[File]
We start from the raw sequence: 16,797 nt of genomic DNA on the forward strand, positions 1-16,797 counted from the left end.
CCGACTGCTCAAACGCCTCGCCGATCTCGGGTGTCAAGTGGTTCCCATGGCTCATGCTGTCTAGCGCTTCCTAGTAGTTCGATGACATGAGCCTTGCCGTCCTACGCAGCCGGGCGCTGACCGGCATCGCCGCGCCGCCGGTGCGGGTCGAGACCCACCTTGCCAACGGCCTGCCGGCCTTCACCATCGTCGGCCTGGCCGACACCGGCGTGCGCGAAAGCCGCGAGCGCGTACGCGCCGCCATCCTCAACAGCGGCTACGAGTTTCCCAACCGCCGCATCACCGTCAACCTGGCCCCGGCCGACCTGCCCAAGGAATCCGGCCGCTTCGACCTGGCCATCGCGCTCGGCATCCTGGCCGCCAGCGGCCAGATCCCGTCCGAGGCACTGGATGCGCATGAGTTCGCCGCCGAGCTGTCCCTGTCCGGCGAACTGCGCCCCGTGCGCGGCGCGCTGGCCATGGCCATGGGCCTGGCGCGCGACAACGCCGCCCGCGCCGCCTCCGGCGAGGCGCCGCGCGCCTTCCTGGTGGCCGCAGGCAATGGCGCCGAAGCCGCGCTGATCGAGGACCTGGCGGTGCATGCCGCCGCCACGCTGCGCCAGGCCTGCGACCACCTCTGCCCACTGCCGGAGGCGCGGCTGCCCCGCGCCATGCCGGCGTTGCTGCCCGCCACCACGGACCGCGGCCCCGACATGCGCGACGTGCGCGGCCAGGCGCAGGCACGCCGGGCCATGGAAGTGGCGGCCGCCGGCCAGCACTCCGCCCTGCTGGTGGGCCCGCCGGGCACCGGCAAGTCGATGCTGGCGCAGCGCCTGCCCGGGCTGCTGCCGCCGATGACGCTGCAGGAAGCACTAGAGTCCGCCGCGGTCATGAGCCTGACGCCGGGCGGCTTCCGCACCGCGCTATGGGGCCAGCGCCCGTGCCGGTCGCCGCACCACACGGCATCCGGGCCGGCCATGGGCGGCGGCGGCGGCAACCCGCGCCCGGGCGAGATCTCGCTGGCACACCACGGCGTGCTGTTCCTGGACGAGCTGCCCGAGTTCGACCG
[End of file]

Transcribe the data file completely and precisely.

We start from the raw sequence: 16,797 nt of genomic DNA on the forward strand, positions 1-16,797 counted from the left end.
CCGACTGCTCAAACGCCTCGCCGATCTCGGGTGTCAAGTGGTTCCCATGGCTCATGCTGTCTAGCGCTTCCTAGTAGTTCGATGACATGAGCCTTGCCGTCCTACGCAGCCGGGCGCTGACCGGCATCGCCGCGCCGCCGGTGCGGGTCGAGACCCACCTTGCCAACGGCCTGCCGGCCTTCACCATCGTCGGCCTGGCCGACACCGGCGTGCGCGAAAGCCGCGAGCGCGTACGCGCCGCCATCCTCAACAGCGGCTACGAGTTTCCCAACCGCCGCATCACCGTCAACCTGGCCCCGGCCGACCTGCCCAAGGAATCCGGCCGCTTCGACCTGGCCATCGCGCTCGGCATCCTGGCCGCCAGCGGCCAGATCCCGTCCGAGGCACTGGATGCGCATGAGTTCGCCGCCGAGCTGTCCCTGTCCGGCGAACTGCGCCCCGTGCGCGGCGCGCTGGCCATGGCCATGGGCCTGGCGCGCGACAACGCCGCCCGCGCCGCCTCCGGCGAGGCGCCGCGCGCCTTCCTGGTGGCCGCAGGCAATGGCGCCGAAGCCGCGCTGATCGAGGACCTGGCGGTGCATGCCGCCGCCACGCTGCGCCAGGCCTGCGACCACCTCTGCCCACTGCCGGAGGCGCGGCTGCCCCGCGCCATGCCGGCGTTGCTGCCCGCCACCACGGACCGCGGCCCCGACATGCGCGACGTGCGCGGCCAGGCGCAGGCACGCCGGGCCATGGAAGTGGCGGCCGCCGGCCAGCACTCCGCCCTGCTGGTGGGCCCGCCGGGCACCGGCAAGTCGATGCTGGCGCAGCGCCTGCCCGGGCTGCTGCCGCCGATGACGCTGCAGGAAGCACTAGAGTCCGCCGCGGTCATGAGCCTGACGCCGGGCGGCTTCCGCACCGCGCTATGGGGCCAGCGCCCGTGCCGGTCGCCGCACCACACGGCATCCGGGCCGGCCATGGGCGGCGGCGGCGGCAACCCGCGCCCGGGCGAGATCTCGCTGGCACACCACGGCGTGCTGTTCCTGGACGAGCTGCCCGAGTTCGACCG